The head of Grey Power Nelson says half of its almost 7000 members have no internet, and have relied on vital health updates via television and radio.
Prime Minister Jacinda Ardern has announced a four-level COVID-19 alert system which includes that all people over 70 or who have compromised immunity should stay at home as much as possible.
Grey Power Nelson president Christine Tuffnell said the government's latest advice for the elderly was no cause for panic, but she was more concerned that some were not getting the message.
"In terms of keeping in contact, you see 50 percent of our members here in Nelson don't have internet.
"That's been one of the frustrating things about the government's COVID site ... a lot of our members can't tap into it."
She said they were considering additional ways of informing their members.
"Really, we're talking about either written information or telephoning members to keep them up to date.
"Television is good for those who have it, and radio news which is a way older people are used to, and these are really important."
Tuffnell said older people and Grey Power members had been keeping up to date with events overseas, so the latest move in New Zealand to introduce an alert system was no real surprise.
"Older people have been starting to think about their social contact, such as not going to meetings or events they might have, so I think people are already thinking along these lines, but this address by the prime minister today has placed more emphasis on the importance of staying home."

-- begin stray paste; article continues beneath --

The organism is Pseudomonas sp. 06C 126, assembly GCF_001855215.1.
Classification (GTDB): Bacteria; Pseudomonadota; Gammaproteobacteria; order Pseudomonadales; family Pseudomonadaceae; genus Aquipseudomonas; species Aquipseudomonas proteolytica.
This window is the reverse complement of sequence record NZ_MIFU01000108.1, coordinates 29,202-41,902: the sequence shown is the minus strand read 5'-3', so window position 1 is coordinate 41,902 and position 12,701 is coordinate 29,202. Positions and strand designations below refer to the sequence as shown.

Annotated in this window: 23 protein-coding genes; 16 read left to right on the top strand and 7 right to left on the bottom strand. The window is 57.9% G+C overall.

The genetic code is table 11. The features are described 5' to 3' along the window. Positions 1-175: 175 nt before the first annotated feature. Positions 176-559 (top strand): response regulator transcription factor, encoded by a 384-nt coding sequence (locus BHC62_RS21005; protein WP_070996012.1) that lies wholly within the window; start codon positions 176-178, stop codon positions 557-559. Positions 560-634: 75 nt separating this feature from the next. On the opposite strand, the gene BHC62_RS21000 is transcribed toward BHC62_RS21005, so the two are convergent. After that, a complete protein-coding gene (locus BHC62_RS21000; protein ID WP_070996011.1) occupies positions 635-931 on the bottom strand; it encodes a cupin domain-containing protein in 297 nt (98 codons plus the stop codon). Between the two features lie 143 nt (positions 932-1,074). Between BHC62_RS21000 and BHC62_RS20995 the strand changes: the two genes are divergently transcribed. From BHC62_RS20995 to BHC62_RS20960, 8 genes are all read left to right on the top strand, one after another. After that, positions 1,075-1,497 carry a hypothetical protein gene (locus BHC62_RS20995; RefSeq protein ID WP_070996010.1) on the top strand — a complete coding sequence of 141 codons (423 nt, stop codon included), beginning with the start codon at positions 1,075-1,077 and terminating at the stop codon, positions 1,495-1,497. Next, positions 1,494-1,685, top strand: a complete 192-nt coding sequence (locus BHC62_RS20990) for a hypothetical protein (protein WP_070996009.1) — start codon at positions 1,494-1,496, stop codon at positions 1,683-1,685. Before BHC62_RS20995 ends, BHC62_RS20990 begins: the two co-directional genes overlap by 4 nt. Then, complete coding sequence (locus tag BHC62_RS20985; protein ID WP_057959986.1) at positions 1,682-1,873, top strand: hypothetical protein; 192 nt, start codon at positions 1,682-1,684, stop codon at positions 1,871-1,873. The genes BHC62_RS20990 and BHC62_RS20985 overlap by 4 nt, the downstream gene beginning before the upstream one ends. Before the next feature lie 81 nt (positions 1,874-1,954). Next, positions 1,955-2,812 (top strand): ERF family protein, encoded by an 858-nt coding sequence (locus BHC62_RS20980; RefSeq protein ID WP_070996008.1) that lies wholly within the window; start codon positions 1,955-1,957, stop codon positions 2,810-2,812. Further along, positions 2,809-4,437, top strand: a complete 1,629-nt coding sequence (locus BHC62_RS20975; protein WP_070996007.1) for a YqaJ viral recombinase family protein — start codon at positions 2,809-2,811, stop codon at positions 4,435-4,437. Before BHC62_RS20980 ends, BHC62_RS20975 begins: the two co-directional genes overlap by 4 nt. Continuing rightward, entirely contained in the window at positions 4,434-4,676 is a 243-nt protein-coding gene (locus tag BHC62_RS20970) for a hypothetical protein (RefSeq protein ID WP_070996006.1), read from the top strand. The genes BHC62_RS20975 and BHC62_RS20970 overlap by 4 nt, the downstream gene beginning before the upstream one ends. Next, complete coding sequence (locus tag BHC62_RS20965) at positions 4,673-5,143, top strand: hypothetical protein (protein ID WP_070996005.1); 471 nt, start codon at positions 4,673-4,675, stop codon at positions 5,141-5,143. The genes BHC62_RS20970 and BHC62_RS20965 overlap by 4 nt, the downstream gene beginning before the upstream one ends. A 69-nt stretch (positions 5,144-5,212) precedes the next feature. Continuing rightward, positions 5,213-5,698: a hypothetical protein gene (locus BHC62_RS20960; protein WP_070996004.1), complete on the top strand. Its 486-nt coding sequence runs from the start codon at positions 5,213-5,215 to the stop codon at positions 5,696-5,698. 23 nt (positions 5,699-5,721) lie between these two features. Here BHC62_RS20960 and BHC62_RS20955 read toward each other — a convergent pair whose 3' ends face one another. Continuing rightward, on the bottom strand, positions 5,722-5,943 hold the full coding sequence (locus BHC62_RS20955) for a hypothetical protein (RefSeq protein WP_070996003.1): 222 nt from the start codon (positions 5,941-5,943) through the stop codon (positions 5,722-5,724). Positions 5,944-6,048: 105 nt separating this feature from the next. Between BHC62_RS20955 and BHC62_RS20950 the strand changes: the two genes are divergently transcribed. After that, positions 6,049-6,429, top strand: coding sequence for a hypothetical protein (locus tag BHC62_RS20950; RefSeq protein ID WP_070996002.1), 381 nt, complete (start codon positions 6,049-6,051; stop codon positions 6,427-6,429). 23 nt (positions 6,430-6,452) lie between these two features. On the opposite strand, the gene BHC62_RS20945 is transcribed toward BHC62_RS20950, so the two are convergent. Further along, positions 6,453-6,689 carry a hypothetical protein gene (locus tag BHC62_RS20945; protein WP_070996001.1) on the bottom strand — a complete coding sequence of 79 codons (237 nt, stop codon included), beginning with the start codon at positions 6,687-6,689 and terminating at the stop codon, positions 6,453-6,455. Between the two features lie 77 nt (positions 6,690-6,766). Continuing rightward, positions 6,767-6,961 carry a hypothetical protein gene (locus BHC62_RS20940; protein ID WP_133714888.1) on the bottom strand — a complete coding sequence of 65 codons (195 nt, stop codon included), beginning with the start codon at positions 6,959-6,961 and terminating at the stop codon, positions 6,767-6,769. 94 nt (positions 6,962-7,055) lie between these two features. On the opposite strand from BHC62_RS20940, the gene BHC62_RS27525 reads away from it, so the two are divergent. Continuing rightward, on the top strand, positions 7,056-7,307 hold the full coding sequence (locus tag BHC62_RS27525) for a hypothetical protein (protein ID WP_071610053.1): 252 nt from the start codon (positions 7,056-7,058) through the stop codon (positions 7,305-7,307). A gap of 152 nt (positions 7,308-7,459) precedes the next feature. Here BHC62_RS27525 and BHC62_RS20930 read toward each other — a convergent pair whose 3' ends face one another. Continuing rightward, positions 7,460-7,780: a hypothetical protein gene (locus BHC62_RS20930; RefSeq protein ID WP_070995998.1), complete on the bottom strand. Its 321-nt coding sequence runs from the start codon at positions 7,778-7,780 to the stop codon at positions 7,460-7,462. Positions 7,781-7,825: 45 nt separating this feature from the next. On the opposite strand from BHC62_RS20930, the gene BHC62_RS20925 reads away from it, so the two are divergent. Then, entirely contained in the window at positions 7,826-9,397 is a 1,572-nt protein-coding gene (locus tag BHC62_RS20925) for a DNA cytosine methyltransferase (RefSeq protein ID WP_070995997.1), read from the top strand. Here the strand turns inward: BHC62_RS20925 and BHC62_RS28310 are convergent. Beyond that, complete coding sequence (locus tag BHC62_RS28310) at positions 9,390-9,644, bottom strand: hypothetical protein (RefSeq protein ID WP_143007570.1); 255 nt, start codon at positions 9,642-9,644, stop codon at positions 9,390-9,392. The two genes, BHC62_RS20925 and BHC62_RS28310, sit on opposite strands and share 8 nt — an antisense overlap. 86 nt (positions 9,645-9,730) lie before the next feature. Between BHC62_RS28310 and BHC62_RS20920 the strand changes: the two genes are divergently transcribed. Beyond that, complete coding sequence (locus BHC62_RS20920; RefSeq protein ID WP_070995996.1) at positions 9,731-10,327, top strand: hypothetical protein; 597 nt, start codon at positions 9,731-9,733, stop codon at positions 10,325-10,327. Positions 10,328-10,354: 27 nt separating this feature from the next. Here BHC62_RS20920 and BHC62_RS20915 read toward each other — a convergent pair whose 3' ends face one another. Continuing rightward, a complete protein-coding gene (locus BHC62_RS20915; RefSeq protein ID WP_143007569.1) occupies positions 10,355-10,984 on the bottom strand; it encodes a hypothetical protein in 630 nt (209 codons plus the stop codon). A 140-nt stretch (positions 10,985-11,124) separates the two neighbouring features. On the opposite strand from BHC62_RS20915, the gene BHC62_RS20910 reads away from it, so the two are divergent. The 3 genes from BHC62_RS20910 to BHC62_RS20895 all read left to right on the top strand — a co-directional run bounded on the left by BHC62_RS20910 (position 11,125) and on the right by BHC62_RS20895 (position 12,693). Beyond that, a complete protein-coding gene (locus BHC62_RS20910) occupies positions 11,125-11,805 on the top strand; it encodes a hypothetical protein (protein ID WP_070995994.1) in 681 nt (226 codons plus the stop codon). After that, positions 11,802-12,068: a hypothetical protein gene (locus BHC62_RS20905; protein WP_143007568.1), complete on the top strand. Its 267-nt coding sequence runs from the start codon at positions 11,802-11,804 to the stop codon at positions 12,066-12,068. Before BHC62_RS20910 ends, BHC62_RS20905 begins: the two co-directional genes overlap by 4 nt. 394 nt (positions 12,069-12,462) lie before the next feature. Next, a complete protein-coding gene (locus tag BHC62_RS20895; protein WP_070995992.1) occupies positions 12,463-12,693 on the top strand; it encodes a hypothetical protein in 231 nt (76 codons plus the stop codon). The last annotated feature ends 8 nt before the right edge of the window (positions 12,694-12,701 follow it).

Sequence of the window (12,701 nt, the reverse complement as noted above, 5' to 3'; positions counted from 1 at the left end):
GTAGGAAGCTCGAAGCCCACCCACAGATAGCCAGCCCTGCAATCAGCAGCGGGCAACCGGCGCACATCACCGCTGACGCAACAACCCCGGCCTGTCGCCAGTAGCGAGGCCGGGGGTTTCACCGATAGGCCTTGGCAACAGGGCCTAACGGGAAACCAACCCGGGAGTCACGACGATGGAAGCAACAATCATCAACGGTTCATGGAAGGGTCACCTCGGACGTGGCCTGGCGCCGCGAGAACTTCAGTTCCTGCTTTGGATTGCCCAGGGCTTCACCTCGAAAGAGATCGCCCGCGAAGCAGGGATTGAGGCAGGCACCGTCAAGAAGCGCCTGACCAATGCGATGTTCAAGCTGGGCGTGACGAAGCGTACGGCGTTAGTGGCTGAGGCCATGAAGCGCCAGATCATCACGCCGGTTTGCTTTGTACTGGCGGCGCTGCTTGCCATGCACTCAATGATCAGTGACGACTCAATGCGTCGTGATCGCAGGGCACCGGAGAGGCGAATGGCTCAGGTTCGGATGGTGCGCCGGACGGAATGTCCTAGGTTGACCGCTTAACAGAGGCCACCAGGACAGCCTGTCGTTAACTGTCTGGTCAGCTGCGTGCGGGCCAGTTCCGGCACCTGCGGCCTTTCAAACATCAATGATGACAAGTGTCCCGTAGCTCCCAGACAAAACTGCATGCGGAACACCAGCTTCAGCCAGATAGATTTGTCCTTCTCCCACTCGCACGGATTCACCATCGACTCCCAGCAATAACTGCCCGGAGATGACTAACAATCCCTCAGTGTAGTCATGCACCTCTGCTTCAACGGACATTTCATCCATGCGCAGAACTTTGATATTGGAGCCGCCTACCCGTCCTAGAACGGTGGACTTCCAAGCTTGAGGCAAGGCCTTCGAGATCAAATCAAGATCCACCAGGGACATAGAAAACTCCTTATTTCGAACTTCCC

She was also hearing that older people had been stocking up their pantries with longer-life food. It was also re-assuring that products and food would still be available, and that suggestions were forming about having designated shopping hours for the elderly.
Nelson MP Nick Smith, Nelson Grey Power and Age Concern Nelson Tasman have called for supermarkets to give consideration to a one hour exclusive seniors' time.
Smith was calling on Nelson supermarkets to set aside 10-11am each day so that older people could get the supplies, while minimising the risk of exposure to the virus.
Tuffnell said the measure had been applied in Europe, the US and Australia.
Smith wanted a nationally consistent approach but would be inviting Nelson supermarkets to initiate a trial.
Tuffnell said it was important that elderly people remained mobile and kept busy.
"This will mean people need to think for themselves more, and for their own families and their own support networks and people are already making adjustments to their lives in terms of visiting people.
"I think people have had enough time, fortunately, to get ready."
Tuffnell did not think home-based care services would be affected for those in need, or for those alone.
"There is a lot of training going on at the moment in terms of staff providing those services."
Tuffnell wanted people to know that the government's latest advice on staying home was not mandatory, but a suggestion.
"You are still able to go out for your walk, as long as you're maintaining that social distancing, and people can still take a small trip to the beach, so it's not totally limiting - it just means you need to isolate yourself from others."
Tuffnell said it was now more important than before, to sit outside and do some deep breathing, within a safe distance from others.